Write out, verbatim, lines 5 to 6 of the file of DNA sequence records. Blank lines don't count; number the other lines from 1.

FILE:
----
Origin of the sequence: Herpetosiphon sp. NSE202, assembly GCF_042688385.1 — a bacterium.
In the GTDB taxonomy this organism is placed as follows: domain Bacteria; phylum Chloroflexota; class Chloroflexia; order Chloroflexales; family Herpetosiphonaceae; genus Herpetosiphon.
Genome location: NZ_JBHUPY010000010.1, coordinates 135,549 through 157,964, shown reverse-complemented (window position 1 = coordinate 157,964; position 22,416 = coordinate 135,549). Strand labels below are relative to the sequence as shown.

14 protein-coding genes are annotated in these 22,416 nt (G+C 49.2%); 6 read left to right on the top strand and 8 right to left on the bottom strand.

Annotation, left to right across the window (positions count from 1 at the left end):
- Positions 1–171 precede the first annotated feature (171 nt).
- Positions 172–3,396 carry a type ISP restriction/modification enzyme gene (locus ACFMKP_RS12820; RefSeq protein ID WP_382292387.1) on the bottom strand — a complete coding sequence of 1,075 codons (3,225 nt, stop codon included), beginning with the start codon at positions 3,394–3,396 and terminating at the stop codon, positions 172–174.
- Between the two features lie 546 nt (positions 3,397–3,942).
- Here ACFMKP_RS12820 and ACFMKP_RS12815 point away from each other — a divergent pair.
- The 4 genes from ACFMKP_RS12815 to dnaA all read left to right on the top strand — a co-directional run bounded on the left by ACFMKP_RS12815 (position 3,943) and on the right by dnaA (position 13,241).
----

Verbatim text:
Annotation, left to right across the window (positions count from 1 at the left end):
- Positions 1–171 precede the first annotated feature (171 nt).